- You may be looking for the more recent similarly-named roleplaying game.
The Doctor Who Role Playing Game was the umbrella title of a line of tabletop roleplaying games published by American game company FASA in 1985. It included a "main", highly freeform game wherein which players were invented to create new plots wholesale for characters other than the Doctor and his televised companions as well as separately-published gamebooks which presented complete plots featuring the Doctor, but interspeded with "gaps" in the plot for gameplay and player-interactivity to occur.
FASA also published three "supplements". These were bundles of two pamphlets focusing on the Doctor's greatest enemies (the Daleks, the Cybermen and the Master). One of the two books in each bundle focused on gameplay mechanics and included advice on how to work the villain into an original RPG plot, while the other book was in actuality a work of standalone DWU fiction, presenting an in-universe history of the villain as allegedly compiled by the Celestial Intervention Agency.
Due to their interactive nature, most FASA Doctor Who books are not considered a part of the valid DWU as we on this Wiki define it.
Overview[edit | edit source]
The game's mechanics were based on (though, not identical to) those of the Star Trek RPG which FASA had published previously.
Place in Doctor Who continuity[edit | edit source]
The game line reflected the established continuity of Doctor Who at the time of publication, though the rulebook introductions the authors admitted to have taken some liberties to make the history of the universe more consistent. It even tied in with non-televised works, with the backstory given for the Master on Gallifrey reflecting the revelations in the Radio Times short story Birth of a Renegade. However, in later years, certain non-television stories presented wildly different interpretations and explanations, making the FASA Role Playing Game retroactively look "discontinuous" to some (such as the claim, made both in the main sourcebook and in CIA File Extracts, that the Monk was an alias adopted by the Master's sixth incarnation, rather than a distinct time traveller). The rulebook backstory also "resolved" the UNIT dating controversy by flatly contradicting Mawdryn Undead, placing that story's "present day" sequence in the near future.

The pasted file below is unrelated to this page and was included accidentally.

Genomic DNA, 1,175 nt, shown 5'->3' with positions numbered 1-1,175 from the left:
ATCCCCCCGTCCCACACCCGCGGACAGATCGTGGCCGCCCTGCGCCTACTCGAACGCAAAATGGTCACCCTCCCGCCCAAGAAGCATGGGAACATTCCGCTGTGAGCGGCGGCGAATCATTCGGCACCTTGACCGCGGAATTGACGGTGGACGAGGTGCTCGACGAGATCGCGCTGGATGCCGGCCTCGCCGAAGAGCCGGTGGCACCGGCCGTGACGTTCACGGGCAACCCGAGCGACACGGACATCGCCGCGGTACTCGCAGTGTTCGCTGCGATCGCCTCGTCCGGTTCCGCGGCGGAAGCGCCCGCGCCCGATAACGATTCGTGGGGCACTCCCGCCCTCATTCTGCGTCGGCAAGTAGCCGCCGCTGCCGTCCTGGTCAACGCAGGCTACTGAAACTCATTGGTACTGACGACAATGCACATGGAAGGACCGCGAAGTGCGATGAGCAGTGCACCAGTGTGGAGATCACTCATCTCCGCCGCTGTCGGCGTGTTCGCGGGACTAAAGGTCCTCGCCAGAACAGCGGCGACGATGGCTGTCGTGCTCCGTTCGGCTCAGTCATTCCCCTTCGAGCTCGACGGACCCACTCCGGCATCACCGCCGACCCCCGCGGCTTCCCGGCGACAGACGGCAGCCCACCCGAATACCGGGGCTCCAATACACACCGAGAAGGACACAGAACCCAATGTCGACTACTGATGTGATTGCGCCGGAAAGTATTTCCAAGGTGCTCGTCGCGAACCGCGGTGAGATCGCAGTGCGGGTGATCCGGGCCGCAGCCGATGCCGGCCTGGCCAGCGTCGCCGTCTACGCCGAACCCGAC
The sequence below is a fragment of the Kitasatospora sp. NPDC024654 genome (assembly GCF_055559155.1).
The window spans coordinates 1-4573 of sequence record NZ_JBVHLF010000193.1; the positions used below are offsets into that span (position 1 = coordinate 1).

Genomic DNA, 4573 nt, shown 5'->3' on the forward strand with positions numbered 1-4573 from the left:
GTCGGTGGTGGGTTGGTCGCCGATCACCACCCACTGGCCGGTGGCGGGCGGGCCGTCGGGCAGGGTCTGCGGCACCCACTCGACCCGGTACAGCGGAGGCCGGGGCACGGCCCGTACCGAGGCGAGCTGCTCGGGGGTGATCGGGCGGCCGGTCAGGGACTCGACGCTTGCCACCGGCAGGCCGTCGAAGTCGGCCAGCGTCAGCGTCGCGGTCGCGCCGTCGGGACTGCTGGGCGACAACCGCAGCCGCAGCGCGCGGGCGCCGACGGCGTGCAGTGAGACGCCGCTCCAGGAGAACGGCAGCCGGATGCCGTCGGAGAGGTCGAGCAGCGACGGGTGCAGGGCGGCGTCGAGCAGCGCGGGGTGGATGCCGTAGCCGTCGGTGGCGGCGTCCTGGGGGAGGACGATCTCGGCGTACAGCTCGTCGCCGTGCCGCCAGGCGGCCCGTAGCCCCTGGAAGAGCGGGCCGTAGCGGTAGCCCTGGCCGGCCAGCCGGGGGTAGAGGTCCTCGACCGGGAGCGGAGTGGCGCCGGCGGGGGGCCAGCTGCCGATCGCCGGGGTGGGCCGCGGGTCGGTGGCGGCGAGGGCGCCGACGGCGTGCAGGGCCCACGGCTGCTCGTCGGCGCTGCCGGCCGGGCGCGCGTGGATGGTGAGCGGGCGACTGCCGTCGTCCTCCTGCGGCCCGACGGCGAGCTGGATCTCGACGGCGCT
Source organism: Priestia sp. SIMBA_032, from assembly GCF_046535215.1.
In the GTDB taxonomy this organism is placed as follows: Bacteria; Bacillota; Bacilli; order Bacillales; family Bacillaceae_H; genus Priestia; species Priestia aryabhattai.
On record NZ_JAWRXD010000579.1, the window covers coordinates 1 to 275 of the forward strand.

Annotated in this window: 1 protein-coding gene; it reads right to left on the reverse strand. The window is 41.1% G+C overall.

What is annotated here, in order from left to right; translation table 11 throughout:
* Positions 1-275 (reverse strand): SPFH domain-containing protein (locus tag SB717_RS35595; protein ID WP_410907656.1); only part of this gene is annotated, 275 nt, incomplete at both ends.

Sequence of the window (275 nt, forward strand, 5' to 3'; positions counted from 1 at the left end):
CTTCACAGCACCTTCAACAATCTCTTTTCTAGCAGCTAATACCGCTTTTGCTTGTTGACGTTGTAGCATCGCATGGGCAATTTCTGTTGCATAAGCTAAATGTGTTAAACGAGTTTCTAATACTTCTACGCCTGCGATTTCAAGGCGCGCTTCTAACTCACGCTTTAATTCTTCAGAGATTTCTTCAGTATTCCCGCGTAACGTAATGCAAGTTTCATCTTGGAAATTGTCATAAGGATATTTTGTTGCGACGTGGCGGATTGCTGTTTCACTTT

The Lords of Destiny, one of the gamebooks, also suggested that, rather than dying at the end of Earthshock, Adric was saved at the last minute by a Time Lord in a TARDIS of a more advanced make than the Doctor's, though this did not factor into the plot of the adventure. Numerous other stories attempted to show Adric's fate past the events of Earthshock.
History[edit | edit source]
The main game was released in three printings. The first used painted artwork of the Fourth Doctor and Leela as cover art, while the other two featured a collage including a publicity photo of the two characters. (At the time, Tom Baker as the Fourth Doctor and his companions had greater recognition in the US than the Fifth or Sixth Doctors who had, by this time, replaced him.) The "painting" printing had interior rulebooks with slick white covers, while the first "photographic edition" first featured more textured, brown, Victorian-styled rulebooks, and the second had smooth, more-plainly designed brown rulebooks. The two photographic editions also had slight differences in their box art and text to differentiate them. 
Interestingly, the latter two editions removed information and photos of the Sixth Doctor and his companions, as apparently FASA had not initially secured the rights to use any information on Colin Baker's incarnation. In addition, none of the versions of the main game have photos of Roger Delgado's version of The Master--again, due to likeness rights--but they DO include information on his incarnation. The same is true of "THE MASTER" Sourcebooks described below.
FASA also published two gamebooks of a different style, which worked much like the Doctor Who Make Your Own Adventure Books. The first, Doctor Who and the Vortex Crystal (1986) by William H. Keith, Jr., featured the Fourth Doctor, Sarah Jane Smith and Harry Sullivan and the Daleks, set on the planet Gathwyr; the second, Doctor Who and the Rebel's Gamble (1986) by William H. Keith, Jr., featured the Sixth Doctor, Peri and Harry Sullivan, set during the American Civil War. Both of these paperback books were self-contained volumes, allowing the player to use a simplified version of the base game's mechanics without the need to own the base game itself. The player simply needed paper and pencil to keep track of their stats and progress in the game. Both also allowed play without needing dice, by randomly flipping to certain pages which revealed a number between 2 and 12 in their upper corners.
List of releases[edit | edit source]
Gamebooks[edit | edit source]
"Adventures"[edit | edit source]
- The Iytean Menace
- The Lords of Destiny
- The Hartlewick Horror
- The Legions of Death
- City of Gold
- The Warrior's Code
Standalone[edit | edit source]
Supplements[edit | edit source]
Sourcebooks[edit | edit source]
Prose fiction[edit | edit source]
[edit | edit source]
- A photographic guide to the game, supplements and adventures
- Further details of this game plus extra modules available from an Amazon based online RPG trader, includes cover images